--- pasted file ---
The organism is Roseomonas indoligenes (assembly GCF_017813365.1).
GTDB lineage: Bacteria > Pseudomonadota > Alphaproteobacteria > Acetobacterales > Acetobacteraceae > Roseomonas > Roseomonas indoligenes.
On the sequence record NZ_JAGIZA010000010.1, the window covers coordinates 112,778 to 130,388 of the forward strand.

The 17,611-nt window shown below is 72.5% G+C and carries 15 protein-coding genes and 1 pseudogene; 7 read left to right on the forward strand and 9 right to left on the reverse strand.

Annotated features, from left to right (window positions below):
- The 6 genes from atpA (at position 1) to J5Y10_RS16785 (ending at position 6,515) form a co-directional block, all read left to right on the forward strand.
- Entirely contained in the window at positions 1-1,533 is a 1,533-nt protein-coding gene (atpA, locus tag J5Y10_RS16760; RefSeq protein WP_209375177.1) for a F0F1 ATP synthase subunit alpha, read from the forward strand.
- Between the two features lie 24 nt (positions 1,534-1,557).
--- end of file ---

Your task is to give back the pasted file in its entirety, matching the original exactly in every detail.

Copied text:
The organism is Roseomonas indoligenes (assembly GCF_017813365.1).
GTDB lineage: Bacteria > Pseudomonadota > Alphaproteobacteria > Acetobacterales > Acetobacteraceae > Roseomonas > Roseomonas indoligenes.
On the sequence record NZ_JAGIZA010000010.1, the window covers coordinates 112,778 to 130,388 of the forward strand.

The 17,611-nt window shown below is 72.5% G+C and carries 15 protein-coding genes and 1 pseudogene; 7 read left to right on the forward strand and 9 right to left on the reverse strand.

Annotated features, from left to right (window positions below):
- The 6 genes from atpA (at position 1) to J5Y10_RS16785 (ending at position 6,515) form a co-directional block, all read left to right on the forward strand.
- Entirely contained in the window at positions 1-1,533 is a 1,533-nt protein-coding gene (atpA, locus tag J5Y10_RS16760; RefSeq protein WP_209375177.1) for a F0F1 ATP synthase subunit alpha, read from the forward strand.
- Between the two features lie 24 nt (positions 1,534-1,557).